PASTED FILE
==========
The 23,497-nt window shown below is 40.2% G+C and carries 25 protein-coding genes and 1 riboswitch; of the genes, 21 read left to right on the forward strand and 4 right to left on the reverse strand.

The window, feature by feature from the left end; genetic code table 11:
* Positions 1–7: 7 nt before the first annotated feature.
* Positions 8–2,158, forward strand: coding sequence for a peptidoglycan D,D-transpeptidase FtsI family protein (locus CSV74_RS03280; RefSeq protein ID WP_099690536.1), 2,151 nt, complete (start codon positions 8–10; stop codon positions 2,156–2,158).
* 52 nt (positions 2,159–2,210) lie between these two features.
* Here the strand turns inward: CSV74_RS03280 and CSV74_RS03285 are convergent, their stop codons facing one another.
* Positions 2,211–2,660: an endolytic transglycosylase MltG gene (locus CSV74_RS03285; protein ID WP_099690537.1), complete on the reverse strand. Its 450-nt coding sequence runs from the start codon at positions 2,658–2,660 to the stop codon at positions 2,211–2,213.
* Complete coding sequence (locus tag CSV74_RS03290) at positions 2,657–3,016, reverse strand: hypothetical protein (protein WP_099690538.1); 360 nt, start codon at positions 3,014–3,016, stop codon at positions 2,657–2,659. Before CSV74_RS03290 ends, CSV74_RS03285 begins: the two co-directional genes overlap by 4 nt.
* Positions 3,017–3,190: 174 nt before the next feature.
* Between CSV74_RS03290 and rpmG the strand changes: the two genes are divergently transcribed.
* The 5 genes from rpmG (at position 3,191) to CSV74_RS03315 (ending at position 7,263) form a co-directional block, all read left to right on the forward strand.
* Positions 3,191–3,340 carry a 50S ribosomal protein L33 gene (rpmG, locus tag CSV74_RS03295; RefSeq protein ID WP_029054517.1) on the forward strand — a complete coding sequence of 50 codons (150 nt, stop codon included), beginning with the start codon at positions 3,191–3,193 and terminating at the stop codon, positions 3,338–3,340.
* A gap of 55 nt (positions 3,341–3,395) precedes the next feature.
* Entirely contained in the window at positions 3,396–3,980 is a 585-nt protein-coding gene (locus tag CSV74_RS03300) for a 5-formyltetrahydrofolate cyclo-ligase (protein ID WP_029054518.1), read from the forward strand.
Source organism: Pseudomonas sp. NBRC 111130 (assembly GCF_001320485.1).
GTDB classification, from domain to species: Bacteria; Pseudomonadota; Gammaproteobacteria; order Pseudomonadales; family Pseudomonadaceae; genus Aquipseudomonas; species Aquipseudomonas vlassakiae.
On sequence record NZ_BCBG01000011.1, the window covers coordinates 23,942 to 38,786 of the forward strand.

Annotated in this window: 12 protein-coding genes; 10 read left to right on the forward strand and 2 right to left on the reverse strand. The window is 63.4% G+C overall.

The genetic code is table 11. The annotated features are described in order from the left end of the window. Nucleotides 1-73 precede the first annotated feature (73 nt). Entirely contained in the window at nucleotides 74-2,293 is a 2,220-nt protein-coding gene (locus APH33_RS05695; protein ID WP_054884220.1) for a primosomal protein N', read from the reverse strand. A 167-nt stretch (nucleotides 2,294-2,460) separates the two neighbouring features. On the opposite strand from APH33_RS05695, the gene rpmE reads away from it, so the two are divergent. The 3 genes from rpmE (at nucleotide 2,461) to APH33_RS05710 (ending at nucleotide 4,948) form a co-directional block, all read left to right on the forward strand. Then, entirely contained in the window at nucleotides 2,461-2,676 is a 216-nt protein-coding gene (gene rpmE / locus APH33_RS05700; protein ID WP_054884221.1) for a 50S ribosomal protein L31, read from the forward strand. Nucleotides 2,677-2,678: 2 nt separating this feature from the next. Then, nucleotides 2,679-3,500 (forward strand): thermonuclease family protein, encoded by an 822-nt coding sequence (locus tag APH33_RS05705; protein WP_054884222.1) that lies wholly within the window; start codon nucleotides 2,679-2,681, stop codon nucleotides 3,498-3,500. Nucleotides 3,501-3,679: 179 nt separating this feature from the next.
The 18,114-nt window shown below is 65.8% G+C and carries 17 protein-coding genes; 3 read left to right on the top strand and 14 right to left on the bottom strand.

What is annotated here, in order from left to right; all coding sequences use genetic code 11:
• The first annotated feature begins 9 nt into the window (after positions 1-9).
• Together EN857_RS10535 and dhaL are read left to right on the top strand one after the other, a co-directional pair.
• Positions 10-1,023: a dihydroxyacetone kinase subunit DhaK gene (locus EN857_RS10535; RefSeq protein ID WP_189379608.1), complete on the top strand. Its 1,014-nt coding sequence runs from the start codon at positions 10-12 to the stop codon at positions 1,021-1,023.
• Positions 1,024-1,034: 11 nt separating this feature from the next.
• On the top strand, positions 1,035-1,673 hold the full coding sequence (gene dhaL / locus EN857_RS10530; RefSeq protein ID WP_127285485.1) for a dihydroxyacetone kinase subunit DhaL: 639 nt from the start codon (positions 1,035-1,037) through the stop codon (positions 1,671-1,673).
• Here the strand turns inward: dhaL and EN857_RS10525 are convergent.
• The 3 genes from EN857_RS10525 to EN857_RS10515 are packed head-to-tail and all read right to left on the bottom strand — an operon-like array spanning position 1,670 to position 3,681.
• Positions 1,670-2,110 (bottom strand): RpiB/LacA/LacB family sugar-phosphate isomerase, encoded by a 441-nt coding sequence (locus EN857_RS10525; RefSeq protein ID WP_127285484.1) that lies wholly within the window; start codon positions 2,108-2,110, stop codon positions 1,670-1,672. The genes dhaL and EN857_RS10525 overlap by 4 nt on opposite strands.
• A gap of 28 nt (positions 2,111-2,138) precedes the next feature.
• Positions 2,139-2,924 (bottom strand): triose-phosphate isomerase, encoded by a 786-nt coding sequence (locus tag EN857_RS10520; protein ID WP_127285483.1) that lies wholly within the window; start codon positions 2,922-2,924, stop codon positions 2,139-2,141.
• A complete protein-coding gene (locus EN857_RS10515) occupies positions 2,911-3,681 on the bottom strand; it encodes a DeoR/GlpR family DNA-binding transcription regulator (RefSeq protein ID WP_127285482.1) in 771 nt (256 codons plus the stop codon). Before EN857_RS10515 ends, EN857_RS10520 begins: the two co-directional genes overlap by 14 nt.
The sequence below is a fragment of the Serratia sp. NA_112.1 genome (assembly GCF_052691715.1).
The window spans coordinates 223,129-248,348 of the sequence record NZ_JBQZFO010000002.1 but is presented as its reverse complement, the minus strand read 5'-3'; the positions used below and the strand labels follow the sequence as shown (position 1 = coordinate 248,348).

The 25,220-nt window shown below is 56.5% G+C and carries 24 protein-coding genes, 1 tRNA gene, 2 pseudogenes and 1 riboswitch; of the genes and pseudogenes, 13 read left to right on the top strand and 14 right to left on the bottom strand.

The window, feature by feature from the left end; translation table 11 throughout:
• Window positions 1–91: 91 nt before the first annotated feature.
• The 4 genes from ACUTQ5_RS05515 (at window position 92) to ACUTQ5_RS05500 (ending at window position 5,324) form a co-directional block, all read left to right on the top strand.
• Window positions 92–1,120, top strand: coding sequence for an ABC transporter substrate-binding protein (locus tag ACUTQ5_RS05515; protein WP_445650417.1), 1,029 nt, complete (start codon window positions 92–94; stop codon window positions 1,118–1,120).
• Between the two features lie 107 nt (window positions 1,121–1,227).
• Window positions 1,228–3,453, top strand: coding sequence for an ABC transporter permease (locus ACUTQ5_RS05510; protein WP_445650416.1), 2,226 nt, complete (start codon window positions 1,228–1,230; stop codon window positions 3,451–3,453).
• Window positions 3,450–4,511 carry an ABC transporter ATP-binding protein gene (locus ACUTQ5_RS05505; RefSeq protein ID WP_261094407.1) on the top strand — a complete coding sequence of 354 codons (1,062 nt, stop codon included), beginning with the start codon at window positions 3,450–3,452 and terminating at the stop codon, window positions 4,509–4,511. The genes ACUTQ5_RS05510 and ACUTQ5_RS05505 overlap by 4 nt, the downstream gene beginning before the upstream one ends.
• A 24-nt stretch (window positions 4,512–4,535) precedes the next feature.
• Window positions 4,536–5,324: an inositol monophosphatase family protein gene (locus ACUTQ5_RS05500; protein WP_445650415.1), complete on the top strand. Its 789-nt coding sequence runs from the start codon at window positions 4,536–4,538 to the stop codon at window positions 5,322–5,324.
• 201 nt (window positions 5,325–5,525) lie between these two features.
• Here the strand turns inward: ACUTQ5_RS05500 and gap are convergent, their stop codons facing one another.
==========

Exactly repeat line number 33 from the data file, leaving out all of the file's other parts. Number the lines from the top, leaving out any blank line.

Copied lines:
The sequence below is a fragment of the Serratia sp. NA_112.1 genome (assembly GCF_052691715.1).